GLOBAL - Strategic and tactical asset allocation decisions are converging into "a more holistic process" as investors refine their risk management post-crisis, State Street says.
A strategic asset allocation is usually intended to remain fixed for a certain amount of time, but increased volatility in the markets means some investors are reviewing conducting more frequent risk analysis.
In a new report titled Rethinking Asset Allocation, State Street says investors are increasingly looking at their so-called horizon risk, the risk that asset classes will fall outside of their pre-determined allocation within the portfolio during the investment horizon.
"As a consequence, strategic allocation, normally associated with beta and long-term risk premiums, and tactical allocation, normally associated with the pursuit of alpha, are blending into a more holistic process. To effectuate this, investors are increasingly turning to global macro hedge funds, effectively outsourcing their tactical asset allocation," the report says.
In addition to horizon-risk, investors are increasingly looking at risks introduced through investment regimes and turbulence, says State Street.
"The emerging field of investor behavior examines the activities of investors in aggregate with a view to understanding their sentiment, particularly their tolerance for risk. Clustering this behavior into regimes makes clear that regimes dictate behavior and that this behavior has a quantifiable impact on asset-return characteristics.
A study of turbulence can also help investors know what to expect during certain market conditions.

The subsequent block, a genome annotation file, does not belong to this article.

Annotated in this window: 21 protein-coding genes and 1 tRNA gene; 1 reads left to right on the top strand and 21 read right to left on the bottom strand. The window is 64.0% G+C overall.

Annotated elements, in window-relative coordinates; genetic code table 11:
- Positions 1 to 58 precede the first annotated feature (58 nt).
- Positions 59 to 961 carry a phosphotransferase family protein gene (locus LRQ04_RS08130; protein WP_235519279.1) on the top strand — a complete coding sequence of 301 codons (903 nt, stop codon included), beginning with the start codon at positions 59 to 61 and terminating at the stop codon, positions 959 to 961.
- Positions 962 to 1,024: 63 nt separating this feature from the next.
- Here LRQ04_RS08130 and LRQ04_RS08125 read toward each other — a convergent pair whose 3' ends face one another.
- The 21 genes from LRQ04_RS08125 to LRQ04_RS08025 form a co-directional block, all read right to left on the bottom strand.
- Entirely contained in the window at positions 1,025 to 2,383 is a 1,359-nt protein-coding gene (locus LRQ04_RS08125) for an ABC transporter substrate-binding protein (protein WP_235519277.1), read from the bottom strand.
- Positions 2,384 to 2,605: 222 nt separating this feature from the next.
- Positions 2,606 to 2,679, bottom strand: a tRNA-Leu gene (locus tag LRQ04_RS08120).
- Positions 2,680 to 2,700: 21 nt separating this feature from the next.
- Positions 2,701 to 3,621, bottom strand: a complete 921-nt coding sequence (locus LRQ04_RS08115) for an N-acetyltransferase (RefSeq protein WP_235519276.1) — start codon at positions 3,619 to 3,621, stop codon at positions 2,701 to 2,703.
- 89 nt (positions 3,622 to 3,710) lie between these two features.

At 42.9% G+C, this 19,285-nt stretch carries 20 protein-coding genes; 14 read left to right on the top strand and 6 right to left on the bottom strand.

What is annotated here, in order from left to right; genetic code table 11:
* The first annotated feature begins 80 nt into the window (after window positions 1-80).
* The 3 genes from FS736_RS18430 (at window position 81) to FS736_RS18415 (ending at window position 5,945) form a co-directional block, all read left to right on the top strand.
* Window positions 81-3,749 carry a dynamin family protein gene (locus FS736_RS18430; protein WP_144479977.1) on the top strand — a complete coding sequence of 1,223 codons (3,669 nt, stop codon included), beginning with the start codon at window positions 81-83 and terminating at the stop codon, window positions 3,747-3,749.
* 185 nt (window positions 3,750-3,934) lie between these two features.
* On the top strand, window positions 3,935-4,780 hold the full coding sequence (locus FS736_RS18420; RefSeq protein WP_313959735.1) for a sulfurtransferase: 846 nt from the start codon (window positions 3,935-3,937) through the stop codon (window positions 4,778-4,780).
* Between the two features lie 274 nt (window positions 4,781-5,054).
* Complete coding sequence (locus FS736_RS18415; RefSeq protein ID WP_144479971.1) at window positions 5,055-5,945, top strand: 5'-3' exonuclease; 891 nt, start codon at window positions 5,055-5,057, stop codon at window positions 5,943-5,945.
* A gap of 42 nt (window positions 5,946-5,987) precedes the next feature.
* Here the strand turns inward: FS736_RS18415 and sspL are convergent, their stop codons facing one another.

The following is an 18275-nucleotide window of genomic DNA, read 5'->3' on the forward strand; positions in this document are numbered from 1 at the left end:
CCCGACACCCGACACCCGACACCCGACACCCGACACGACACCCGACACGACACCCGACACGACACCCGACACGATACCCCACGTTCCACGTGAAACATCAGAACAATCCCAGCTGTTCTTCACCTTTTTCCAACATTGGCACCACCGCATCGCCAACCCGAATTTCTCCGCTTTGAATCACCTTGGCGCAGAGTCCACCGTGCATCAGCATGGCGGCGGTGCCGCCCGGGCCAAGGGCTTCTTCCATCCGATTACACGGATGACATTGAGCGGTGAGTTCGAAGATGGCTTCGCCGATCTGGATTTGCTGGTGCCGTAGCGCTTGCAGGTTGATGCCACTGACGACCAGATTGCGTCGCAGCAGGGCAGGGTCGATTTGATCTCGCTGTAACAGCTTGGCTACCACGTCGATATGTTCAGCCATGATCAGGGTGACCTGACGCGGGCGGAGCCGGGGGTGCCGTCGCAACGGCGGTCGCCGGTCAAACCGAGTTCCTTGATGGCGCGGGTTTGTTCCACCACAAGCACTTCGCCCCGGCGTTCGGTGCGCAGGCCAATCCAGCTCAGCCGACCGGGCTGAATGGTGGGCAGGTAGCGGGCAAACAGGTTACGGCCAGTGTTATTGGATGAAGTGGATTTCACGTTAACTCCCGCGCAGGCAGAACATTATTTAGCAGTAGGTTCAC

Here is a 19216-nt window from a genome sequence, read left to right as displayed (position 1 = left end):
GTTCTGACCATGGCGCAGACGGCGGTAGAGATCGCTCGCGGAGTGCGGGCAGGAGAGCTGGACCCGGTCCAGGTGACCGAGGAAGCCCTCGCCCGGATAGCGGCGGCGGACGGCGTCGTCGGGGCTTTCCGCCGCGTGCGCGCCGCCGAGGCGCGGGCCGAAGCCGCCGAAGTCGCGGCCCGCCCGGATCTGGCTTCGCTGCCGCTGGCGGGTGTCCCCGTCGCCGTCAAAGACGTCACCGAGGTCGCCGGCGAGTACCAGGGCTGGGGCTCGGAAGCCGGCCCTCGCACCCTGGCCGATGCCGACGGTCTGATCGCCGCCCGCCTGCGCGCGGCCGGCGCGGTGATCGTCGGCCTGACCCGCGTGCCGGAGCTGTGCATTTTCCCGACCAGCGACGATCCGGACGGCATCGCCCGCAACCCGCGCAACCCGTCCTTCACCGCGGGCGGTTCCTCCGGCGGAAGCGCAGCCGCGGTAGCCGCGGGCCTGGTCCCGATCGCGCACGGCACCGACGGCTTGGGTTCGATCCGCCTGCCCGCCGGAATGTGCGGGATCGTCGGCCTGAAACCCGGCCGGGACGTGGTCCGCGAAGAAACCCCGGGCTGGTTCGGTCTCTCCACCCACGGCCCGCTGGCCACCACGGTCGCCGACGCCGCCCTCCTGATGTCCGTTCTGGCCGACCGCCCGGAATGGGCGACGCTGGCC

"Turbulence may arrive randomly, but once it begins, it takes time to get through the systems. As markets encounter one of their 10% most turbulent days, the likelihood of that turbulence continuing over the next five, 10 or 20 days is substantially larger than during normal times," the report says.
The financial crisis has spurred a rethink of modern portfolio theory and its balance of risk and return assumptions that have driven portfolio construction for over 50 years.
"The financial crisis exposed the need to understand the limitations of traditional practices such as Modern Portfolio Theory, and heightened the need for new approaches to strategic and tactical asset allocation," said Dan Farley, global head of the multi-asset class solutions group at State Street Global Advisors.
"Thanks to lessons learned from this period, many investors have gained a more nuanced reminder of portfolio risks centering on market volatility, portfolio construction and trading liquidity."
Meanwhile, State Street Global Markets announced today the launch of a turbulence indices, a suit of indices that provide a daily measure of turbulence in market behavior.
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